Lynn Nottage’s Pulitzer-winning drama Ruined made its Baltimore premiere at Everyman Theatre officially opening last night, offering a powerfully poignant portrait of barbarically ravaged women who endure continuing conflict in the Democratic Republic of Congo with quiet stamina and remarkably resiliency.
Directed by internationally-acclaimed director Tazewell Thompson (well known internationally for his work in both the theatrical and operatic world) and set on a vibrantly decorated Congolese bar in the middle of a civil war discerningly designed by Brandon McNeel, Ruined features a first-rate 17-member ensemble, led by Everyman Resident Company Member and 2014 Helen Hayes Recipient Dawn Ursula, who was seen last season as Vera Stark in Nottage’s comedic drama By the Way, Meet Vera Stark.
“Lynn Nottage is one of the most original voices in the American theatre today,” said Everyman Theatre’s Artistic Director Vincent Lancisi. “Ruined is a play about the power of the human spirit and the will to survive. There’s a reason it won the Pulitzer Prize; it’s an extraordinary work of theatre.”
Based on several trips to Africa and numerous face-to-face interviews conducted by Nottage, the eye-opening production transports the audience into a make-shift bar in Congo where the shrewd and savvy matriarch-turned-businesswoman, Mama Nadi (Dawn Ursula), struggles to hold on to her one safe refuge – a brothel – as the world around her disintegrates into war with women’s bodies too often serving as the battleground.
Adorned in rich African colors by the production’s costume designer David Burdick, Mama Nadi presides over her brightly ornamented nightclub like a no-nonsense den mother who is not about to let sympathy for her staff interfere with her balance sheet. These young women have been through hell, but to her, that is only more reason they should be grateful for the shelter and sustenance she provides.
This holds especially true for the two new girls she has taken in at the urging of Christian (Jason B. McIntosh), an affable traveling salesman who brings supplies when he can get past the teens with assault rifles demanding tolls on the main road. Salima (Monique Ingram) is a bit on the ordinary side and projects a sourpuss disposition that is not likely to rouse the regulars. And, Sophie (Zurin Villanueva), though appreciably brighter and prettier, is of even more limited use: she is “ruined,” after being horrifically raped by a bayonet and left for dead.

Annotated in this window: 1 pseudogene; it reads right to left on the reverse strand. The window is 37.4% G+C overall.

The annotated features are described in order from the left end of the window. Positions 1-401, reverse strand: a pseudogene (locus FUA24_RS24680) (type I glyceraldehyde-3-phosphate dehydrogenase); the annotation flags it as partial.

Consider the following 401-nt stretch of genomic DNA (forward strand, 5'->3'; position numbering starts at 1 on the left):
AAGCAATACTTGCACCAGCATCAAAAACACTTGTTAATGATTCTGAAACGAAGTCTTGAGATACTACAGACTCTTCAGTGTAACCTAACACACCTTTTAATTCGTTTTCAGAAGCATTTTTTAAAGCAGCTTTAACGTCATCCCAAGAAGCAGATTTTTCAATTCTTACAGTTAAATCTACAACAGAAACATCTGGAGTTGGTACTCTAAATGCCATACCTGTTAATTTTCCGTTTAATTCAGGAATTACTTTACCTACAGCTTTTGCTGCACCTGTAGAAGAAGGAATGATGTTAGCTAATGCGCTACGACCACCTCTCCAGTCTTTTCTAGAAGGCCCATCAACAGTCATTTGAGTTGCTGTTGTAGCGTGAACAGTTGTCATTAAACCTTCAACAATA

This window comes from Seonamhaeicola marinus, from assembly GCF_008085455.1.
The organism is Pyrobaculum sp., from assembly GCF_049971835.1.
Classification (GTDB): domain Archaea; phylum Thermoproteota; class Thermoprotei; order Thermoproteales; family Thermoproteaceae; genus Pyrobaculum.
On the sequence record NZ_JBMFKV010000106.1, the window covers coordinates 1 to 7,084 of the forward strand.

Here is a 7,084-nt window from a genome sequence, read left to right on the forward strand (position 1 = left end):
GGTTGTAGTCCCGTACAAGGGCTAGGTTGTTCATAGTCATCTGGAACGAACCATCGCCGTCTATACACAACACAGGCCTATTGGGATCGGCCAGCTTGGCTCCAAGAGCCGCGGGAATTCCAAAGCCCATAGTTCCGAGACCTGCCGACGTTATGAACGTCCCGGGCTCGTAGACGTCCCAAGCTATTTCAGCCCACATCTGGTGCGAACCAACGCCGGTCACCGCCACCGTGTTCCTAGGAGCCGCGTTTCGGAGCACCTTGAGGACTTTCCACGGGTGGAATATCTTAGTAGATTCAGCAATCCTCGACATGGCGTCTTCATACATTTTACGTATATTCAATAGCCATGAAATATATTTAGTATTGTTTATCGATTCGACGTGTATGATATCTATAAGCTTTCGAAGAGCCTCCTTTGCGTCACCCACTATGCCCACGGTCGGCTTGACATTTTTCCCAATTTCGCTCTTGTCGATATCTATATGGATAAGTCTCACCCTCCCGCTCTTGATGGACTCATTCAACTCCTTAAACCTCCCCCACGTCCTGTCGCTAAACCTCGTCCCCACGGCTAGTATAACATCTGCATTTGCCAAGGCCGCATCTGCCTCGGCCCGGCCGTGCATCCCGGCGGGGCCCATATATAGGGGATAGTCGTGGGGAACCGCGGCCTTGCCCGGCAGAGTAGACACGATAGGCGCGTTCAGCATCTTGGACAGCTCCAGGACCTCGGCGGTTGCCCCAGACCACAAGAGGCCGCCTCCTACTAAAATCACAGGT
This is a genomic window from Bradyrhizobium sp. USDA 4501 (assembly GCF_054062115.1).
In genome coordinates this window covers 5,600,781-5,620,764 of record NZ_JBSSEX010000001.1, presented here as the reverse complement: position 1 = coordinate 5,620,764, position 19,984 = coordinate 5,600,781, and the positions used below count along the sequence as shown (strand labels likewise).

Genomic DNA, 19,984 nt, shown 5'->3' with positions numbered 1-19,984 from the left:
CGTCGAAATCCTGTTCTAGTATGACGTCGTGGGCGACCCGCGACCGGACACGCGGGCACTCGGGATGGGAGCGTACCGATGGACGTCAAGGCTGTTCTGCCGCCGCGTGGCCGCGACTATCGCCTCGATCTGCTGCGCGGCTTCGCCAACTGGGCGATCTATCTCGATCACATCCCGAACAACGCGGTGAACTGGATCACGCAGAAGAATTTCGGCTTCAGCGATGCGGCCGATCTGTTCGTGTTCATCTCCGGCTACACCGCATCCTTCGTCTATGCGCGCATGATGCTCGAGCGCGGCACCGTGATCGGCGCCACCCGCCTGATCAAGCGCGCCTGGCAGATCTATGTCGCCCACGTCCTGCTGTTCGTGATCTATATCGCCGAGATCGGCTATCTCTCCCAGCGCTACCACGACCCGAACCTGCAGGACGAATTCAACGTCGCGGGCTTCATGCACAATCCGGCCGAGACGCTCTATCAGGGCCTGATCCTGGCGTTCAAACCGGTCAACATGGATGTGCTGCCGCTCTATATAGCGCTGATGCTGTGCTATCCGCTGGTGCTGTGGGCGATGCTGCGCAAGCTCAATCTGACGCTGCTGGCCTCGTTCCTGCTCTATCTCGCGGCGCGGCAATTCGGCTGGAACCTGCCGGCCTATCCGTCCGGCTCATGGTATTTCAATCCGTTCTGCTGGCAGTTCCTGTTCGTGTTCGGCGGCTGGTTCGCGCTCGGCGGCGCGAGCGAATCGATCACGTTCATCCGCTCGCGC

“Look, militia did ungodly things to the child,” Christian informs Mama. The 18-year-old Sophie, who he reveals is his niece, has lingering physical and emotional discomfort evident in every movement and glance. Bribing the petulant proprietress with Belgian chocolate and red lipstick, Christian eventually gets her to begrudgingly accept his sister’s only child as part of a package deal.
Auspiciously, Mama takes a predilection to the wounded beauty who pays her way through Mama’s employ by singing (and bookkeeping). Zurin Villanueva as Sophie, who performs for the theatre’s spectators as much as for the patrons in Mama’s bar, has an exquisite, bell-like vocals that harmonizes the room and illuminates her up from the inside out. The beauty of her voice, ringing in a place of such spiritual and physical impoverishment, is a tender and awe-inspiring contradiction and counterpoint to their plight. Villanueva’s musical performances also lets the audience—and the characters—take a requisite respite from the viciousness of the action, giving viewers a chance to breath, to think and to contemplate how a sound so beautiful could come from a situation so untenable. And, as the plot stirs, thickens and unfolds, Mama and Sophie are revealed to have more in common than either could comfortably admit.
Concentrating on the women not as generalized victims but as individual survivors, with specific histories, longings, strengths and shortcomings, Tazewell Thompson’s invigorating production, aided by Cedric D. Lyles’ all-embracing music and Brandon McNeel’s energetic set, deftly depicts Mama Nadi’s bar as a kitschy refuge from the horrors of war. And, Dawn Ursula brilliantly captures and showcases all of Mama Nadi’s virtues with great range and skill: her arrogance and pride, her quick-wittedness and business acumen and her maternal protectiveness towards her stable of girls.
Likewise, Zurin Villanueva’s vulnerable Sophie, Monique Ingram’s defiant Salima, Jade Wheeler’s hardened Josephine and Jason B. McIntosh’s congenial Christian are all superb. Also notable are Bueka Uwemedimo as Fortune, the farmer turned reluctant soldier who yearns to reconcile with his wife, and Bruce Randolph Nelson as Mr. Harari, a well-intentioned diamond merchant who capably circumnavigates the treacherous terrain.
Transfixing, thrilling and intermittently tormenting, Everyman’s Ruined is ferociously gripping from start to finish, creating poetry out of brutality and humor and optimism out of tragedy inventively interlaced with unexpected twists and turns; it is a riveting theatrical tour de force deserving of its Pulitzer Prize status.
Running Time: Approximately 2 hours and 30 minutes, including one 20-minute intermission.